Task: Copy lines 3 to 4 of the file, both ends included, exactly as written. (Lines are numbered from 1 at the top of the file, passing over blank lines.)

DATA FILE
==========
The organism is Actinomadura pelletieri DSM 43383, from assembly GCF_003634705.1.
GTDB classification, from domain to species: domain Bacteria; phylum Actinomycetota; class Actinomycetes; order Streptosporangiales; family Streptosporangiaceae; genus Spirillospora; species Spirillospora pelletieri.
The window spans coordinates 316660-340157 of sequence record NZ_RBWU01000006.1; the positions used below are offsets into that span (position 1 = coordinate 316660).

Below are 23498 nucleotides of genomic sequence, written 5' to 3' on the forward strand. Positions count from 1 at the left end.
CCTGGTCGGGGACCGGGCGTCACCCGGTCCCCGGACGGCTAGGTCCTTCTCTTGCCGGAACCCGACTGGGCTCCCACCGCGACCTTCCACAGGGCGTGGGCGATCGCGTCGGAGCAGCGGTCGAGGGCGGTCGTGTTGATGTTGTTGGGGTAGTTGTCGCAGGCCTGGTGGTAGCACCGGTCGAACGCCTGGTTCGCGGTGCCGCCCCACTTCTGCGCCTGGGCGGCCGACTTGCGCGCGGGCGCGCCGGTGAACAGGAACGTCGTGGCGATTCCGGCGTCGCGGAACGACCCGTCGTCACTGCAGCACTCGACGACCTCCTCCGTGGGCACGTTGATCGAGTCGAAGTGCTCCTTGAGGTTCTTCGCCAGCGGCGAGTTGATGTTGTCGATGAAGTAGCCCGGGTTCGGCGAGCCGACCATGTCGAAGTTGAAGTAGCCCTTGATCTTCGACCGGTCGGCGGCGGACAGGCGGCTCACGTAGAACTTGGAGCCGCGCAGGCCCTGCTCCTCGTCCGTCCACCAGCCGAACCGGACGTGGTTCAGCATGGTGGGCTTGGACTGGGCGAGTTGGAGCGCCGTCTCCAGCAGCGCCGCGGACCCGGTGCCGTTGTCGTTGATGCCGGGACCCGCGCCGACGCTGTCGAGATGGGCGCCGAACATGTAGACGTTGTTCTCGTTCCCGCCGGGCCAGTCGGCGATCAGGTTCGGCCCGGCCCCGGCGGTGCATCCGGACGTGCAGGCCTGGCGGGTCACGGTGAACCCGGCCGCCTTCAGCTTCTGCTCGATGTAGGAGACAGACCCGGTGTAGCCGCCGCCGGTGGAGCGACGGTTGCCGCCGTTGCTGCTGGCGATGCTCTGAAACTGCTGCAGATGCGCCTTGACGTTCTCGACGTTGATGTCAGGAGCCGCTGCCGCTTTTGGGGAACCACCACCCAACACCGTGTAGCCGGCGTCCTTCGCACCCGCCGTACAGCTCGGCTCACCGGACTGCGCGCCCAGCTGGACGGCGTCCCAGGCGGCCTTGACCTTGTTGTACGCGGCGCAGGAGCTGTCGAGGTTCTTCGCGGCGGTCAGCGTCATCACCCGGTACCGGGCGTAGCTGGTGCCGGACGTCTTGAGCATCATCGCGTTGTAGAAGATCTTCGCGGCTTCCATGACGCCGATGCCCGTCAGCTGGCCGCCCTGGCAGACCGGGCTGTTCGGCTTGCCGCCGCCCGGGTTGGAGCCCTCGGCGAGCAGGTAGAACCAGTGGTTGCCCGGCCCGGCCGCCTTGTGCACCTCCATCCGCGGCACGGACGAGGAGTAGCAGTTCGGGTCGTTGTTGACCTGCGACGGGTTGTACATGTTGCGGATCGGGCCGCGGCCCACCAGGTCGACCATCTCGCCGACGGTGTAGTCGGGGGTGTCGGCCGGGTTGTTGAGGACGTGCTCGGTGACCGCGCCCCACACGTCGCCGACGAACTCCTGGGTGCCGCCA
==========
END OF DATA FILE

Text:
The window spans coordinates 316660-340157 of sequence record NZ_RBWU01000006.1; the positions used below are offsets into that span (position 1 = coordinate 316660).

Below are 23498 nucleotides of genomic sequence, written 5' to 3' on the forward strand. Positions count from 1 at the left end.